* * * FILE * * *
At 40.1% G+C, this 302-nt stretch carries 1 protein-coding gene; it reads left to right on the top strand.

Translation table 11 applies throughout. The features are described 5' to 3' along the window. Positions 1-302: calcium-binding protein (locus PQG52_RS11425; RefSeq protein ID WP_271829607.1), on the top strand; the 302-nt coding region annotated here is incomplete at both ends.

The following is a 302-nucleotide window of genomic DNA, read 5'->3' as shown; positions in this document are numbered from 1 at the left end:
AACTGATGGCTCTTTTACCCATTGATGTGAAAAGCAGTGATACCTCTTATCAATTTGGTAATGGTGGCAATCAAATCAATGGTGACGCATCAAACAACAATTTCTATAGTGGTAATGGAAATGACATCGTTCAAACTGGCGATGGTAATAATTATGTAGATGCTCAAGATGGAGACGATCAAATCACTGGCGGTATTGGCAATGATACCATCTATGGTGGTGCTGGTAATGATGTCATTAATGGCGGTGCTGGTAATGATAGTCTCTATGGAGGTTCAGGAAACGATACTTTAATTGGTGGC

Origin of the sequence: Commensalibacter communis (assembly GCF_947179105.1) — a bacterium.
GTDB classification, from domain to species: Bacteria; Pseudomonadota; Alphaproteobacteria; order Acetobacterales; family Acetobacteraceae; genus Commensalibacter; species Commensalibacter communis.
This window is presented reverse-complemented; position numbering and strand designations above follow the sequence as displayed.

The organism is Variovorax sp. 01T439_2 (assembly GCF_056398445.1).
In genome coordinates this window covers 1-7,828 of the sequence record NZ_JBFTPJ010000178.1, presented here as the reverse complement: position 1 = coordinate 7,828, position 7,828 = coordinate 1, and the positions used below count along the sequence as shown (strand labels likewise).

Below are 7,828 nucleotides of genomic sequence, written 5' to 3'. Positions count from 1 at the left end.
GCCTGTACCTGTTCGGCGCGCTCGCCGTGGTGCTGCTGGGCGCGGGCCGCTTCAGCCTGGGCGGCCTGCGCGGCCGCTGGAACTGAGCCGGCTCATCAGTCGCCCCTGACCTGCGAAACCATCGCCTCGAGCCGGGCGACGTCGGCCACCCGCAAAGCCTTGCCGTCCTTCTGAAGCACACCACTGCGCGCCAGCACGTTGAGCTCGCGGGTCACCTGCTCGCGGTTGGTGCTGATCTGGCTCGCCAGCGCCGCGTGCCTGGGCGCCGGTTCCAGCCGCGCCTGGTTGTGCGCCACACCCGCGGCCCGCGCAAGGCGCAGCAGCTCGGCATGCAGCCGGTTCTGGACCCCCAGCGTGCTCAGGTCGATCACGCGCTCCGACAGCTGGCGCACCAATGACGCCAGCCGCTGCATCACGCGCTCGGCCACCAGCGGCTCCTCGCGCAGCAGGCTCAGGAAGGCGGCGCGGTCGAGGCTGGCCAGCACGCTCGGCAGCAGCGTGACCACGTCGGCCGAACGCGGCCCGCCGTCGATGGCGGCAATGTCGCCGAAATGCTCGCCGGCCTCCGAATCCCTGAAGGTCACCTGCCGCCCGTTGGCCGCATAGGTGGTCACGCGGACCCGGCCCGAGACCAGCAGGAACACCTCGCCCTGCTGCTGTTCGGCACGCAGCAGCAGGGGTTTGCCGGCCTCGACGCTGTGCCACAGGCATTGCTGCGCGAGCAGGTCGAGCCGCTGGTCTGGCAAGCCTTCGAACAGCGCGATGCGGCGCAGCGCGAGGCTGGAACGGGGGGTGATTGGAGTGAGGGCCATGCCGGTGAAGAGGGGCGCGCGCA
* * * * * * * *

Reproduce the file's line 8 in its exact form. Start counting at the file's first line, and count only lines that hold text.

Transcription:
The organism is Variovorax sp. 01T439_2 (assembly GCF_056398445.1).